- Can we take Direct Debits from outside the UK?
Bacs is UK only so the organisation/Individual would need a UK account. If they do have a UK bank account then they can have money collected by Direct Debit – even if they are based overseas. If they don’t have a UK bank account, they could take part in the European scheme known as SEPA. There are some local schemes in countries such as Australia and South Africa but these run under their local rules.
We’ve been collecting for a while now and are having some problems with failed collections and reports we don’t fully understand. Please help!
Once your collections are up and running you will start receiving reports back from Bacs. These tell you what has happened with each transaction. If you’re submitting correctly then any issues you experience will be customer related ie. Change of bank details, cancelled DDI, etc. and these reports are quite simple to understand and counteract. But not all reports and reason codes are as simple, and we’re often contacted by organisations to help them understand what is going wrong, and how to fix it.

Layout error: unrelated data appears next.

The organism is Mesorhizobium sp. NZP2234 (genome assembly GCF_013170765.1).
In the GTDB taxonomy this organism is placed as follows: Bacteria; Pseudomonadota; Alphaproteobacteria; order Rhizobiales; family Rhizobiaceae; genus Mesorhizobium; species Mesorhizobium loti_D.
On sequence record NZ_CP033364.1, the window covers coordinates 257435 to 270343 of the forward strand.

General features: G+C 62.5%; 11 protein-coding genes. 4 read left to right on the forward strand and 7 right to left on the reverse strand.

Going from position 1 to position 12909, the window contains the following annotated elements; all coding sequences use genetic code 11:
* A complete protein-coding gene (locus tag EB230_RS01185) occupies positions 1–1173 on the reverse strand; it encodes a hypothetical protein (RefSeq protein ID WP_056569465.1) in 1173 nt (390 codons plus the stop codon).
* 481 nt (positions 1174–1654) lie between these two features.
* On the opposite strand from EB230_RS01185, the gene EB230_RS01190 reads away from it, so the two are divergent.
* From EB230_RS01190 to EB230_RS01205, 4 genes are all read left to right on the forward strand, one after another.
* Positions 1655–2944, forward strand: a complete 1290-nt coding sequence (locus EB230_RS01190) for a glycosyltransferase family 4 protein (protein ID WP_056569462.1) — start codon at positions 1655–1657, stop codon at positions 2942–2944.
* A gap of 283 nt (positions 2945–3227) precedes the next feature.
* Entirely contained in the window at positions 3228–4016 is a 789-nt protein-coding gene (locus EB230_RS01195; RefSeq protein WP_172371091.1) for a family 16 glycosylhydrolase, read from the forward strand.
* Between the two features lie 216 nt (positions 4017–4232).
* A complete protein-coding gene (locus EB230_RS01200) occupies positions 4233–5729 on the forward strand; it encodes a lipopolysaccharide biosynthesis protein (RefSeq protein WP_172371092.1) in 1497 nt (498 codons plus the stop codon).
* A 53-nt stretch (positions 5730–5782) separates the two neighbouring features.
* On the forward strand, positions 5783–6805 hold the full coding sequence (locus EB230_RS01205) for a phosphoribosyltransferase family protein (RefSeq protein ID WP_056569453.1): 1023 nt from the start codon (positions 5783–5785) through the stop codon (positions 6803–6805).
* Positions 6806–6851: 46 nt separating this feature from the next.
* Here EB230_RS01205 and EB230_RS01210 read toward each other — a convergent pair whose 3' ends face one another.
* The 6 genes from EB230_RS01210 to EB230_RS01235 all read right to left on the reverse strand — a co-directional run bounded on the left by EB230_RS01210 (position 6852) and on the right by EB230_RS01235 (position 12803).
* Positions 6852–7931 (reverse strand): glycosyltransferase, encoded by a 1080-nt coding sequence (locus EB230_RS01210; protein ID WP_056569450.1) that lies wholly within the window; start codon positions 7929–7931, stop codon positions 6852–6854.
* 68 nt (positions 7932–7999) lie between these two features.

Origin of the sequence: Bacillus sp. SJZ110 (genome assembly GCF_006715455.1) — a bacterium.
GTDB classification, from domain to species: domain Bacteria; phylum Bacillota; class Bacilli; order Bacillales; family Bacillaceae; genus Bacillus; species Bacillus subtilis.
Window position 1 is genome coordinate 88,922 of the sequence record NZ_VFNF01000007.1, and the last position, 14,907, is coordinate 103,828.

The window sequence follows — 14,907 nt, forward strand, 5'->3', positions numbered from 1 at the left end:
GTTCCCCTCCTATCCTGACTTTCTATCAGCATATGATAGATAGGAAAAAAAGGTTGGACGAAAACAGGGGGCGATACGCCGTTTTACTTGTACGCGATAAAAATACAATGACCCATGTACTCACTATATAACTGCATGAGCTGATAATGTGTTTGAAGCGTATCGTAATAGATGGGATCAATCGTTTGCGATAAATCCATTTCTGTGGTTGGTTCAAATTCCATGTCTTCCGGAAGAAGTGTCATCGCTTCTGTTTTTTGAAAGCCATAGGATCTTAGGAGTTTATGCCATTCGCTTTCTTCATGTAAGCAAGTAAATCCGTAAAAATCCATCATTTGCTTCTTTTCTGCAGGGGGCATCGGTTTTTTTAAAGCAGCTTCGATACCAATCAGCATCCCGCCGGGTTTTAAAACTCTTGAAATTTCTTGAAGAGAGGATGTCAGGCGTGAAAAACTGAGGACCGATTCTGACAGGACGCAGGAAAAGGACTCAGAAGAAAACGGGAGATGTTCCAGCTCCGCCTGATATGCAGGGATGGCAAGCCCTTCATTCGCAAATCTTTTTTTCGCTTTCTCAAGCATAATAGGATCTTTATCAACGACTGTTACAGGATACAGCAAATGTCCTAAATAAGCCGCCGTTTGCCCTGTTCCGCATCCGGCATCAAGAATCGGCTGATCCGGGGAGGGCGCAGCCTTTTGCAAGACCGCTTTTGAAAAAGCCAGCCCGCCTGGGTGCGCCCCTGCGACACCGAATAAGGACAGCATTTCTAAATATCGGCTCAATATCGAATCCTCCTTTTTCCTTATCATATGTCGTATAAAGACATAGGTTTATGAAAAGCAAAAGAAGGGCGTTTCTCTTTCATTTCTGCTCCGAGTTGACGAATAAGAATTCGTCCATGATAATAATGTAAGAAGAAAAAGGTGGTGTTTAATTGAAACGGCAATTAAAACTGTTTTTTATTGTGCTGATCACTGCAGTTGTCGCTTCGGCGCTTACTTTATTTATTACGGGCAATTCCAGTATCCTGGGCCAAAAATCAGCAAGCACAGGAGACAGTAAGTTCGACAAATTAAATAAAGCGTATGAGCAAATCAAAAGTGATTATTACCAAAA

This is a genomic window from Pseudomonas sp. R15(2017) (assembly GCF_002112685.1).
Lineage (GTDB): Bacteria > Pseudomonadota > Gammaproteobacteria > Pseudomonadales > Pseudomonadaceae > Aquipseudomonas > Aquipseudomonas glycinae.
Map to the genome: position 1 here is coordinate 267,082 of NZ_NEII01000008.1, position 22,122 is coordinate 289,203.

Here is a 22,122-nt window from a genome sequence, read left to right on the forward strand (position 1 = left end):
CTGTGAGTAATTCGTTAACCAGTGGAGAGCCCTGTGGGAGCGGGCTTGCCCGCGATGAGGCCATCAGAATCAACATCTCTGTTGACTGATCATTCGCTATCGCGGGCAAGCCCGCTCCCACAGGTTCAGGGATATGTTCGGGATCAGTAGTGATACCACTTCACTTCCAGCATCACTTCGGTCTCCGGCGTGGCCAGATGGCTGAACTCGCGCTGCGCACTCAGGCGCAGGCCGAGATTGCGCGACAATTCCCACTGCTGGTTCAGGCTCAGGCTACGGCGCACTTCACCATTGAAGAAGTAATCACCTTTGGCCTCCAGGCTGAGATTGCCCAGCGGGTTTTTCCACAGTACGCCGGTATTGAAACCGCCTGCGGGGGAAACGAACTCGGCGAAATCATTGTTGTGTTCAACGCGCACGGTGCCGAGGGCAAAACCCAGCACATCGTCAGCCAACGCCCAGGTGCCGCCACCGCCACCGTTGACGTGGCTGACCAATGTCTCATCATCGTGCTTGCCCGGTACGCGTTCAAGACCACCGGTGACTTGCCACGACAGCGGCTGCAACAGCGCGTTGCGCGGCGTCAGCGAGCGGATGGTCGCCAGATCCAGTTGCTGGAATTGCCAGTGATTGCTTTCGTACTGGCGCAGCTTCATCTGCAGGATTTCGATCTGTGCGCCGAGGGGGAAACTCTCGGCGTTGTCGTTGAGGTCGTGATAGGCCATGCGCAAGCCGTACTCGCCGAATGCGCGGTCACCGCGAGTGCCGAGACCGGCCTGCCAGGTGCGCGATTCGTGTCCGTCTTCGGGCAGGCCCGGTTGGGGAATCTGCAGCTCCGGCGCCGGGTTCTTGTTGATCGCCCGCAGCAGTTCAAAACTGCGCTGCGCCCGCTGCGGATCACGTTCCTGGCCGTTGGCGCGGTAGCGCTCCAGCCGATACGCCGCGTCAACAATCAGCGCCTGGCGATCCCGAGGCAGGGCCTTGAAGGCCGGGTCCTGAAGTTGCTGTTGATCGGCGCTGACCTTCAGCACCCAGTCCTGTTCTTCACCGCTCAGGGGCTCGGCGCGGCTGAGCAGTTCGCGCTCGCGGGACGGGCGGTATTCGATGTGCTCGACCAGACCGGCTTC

- A Direct Debit collection failed but the customer has said I should try to take the DD again – can I?
There are a number of reasons why collections fail. The ARUDD report uses reason codes to help you identify why a payment has failed. Understanding these reports enables you to take appropriate action. If a customer would like you to try and collect again/represent the collection then you need to understand the reason that it failed. Once you have understood the reason for the failure you can represent the collection with permission of customer. Clear Direct Debit is an established, BACS accredited training provider and direct debit bureau. We can help you ensure your staff are up to date with all aspects of the direct debit scheme, including how to understand and use the direct debit reports, through our training provision.
- A client has cancelled their DDI but now wants to reinstate it. Can I do this? How?